Malaria is deadly, but also fascinating given its medical and scientific complexities.  Individuals are being sought from various disciplines to bring new perspectives to this major global health challenge.  The conference will have something of interest for everyone: medicine, science, health, and investing, marketing, economics, finance, sports, culture, the arts, and so on.  Malaria researchers and public health specialists from Emory University have led the way in preparing for Emory to host the "Hedge Funds vs. Malaria" conference. Leaders from the Halle Institute of Global Learning and the Office of International Affairs, the Goizueta Business School and many others have provided strong back-up support.  "We are developing a team", says Dr. Mary Galinski, a member of the Emory Vaccine Center and Infectious Disease Faculty and Founder of the MFI.  "We see malaria as a solvable problem, which must be approached from many angles, with new insights from creative individuals", she added.  This event will lead to a vibrant Pathfinders Program involving people from across campus, and beyond. 

Malaria researchers at the Emory Vaccine Center noted, "As we see it, we need a new network of individuals, companies and foundations to come on board.  The parasite that causes malaria is complex, but this disease can be beaten.  The time is perfect for others to join us in this fight".  Science has advanced in modern directions and several current solutions can and must be applied today.  Meanwhile, the genome sequences of several species of the malaria causing Plasmodium parasites are now known, and this genetic information is providing important momentum for expediting essential research to develop malaria vaccines and new drugs that are hoped to be cost effective and withstand the parasite's clever immune evasion strategies and the development of resistance.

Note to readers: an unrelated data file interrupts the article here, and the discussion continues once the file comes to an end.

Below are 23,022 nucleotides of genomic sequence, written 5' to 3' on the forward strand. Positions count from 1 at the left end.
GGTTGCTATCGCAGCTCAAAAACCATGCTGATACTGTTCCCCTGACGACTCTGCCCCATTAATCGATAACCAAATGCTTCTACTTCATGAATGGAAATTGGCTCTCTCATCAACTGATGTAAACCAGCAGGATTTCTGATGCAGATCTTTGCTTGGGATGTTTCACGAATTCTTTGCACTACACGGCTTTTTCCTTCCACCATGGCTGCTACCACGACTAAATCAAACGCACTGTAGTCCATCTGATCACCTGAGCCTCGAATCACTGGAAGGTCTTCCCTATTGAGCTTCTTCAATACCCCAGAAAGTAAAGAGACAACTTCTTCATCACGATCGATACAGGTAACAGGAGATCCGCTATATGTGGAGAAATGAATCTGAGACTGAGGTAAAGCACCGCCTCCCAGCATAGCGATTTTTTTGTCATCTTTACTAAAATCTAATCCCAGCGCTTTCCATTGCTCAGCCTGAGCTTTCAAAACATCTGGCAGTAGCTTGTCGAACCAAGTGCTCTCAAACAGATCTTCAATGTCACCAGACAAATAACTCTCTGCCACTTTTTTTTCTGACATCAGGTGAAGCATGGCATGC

The Hedge Funds vs. Malaria conference will highlight several projects, like Dunk Malaria, which can engage people of all ages in every community throughout Atlanta.  "We are making it "hip", "fun", and intellectually very rewarding to fight malaria", says Dr. Galinski.  The day after the conference, several speakers including adventurer David Robertson from the United Kingdom, retired NBA basketball player Steffond Johnson from Texas, corporate executive Titus Korir from Kenya, and renowned malaria leader Professor Wen Kilama from Tanzania, will meet with Emory students and build a strategic plan for developing community awareness, education and malaria control projects.

For more information please contact: 

Dr. Mary R. Galinski, Founder and President, MFI
Head, Malaria Research and Education Programs, Emory University
Cell #: 770-891-1604

Dr. Cindy Korir, Project Coordinator and African Liaison, MFI
Scientist, Malaria Research and Education Programs, Emory University

Mr. Lance Laifer, Co-founder of Hedge Funds vs. Malaria